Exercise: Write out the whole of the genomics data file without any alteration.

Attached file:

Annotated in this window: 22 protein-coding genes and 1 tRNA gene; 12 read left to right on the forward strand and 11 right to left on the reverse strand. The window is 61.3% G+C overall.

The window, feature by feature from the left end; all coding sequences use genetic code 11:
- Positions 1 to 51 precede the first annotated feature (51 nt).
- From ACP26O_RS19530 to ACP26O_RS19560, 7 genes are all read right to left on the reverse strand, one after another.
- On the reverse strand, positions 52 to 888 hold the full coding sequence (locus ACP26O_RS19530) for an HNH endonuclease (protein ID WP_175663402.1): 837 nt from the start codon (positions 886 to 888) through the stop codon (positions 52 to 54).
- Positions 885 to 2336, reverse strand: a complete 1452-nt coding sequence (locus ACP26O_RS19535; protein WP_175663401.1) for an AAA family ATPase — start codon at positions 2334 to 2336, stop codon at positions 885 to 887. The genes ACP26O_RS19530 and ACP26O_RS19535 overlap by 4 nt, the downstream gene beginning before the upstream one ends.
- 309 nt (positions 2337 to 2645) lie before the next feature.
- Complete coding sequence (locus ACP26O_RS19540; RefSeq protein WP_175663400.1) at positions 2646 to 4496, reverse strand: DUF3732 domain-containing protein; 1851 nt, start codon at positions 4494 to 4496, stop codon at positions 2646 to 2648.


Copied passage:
Annotated in this window: 22 protein-coding genes and 1 tRNA gene; 12 read left to right on the forward strand and 11 right to left on the reverse strand. The window is 61.3% G+C overall.

The window, feature by feature from the left end; all coding sequences use genetic code 11:
- Positions 1 to 51 precede the first annotated feature (51 nt).
- From ACP26O_RS19530 to ACP26O_RS19560, 7 genes are all read right to left on the reverse strand, one after another.
- On the reverse strand, positions 52 to 888 hold the full coding sequence (locus ACP26O_RS19530) for an HNH endonuclease (protein ID WP_175663402.1): 837 nt from the start codon (positions 886 to 888) through the stop codon (positions 52 to 54).
- Positions 885 to 2336, reverse strand: a complete 1452-nt coding sequence (locus ACP26O_RS19535; protein WP_175663401.1) for an AAA family ATPase — start codon at positions 2334 to 2336, stop codon at positions 885 to 887. The genes ACP26O_RS19530 and ACP26O_RS19535 overlap by 4 nt, the downstream gene beginning before the upstream one ends.
- 309 nt (positions 2337 to 2645) lie before the next feature.
- Complete coding sequence (locus ACP26O_RS19540; RefSeq protein WP_175663400.1) at positions 2646 to 4496, reverse strand: DUF3732 domain-containing protein; 1851 nt, start codon at positions 4494 to 4496, stop codon at positions 2646 to 2648.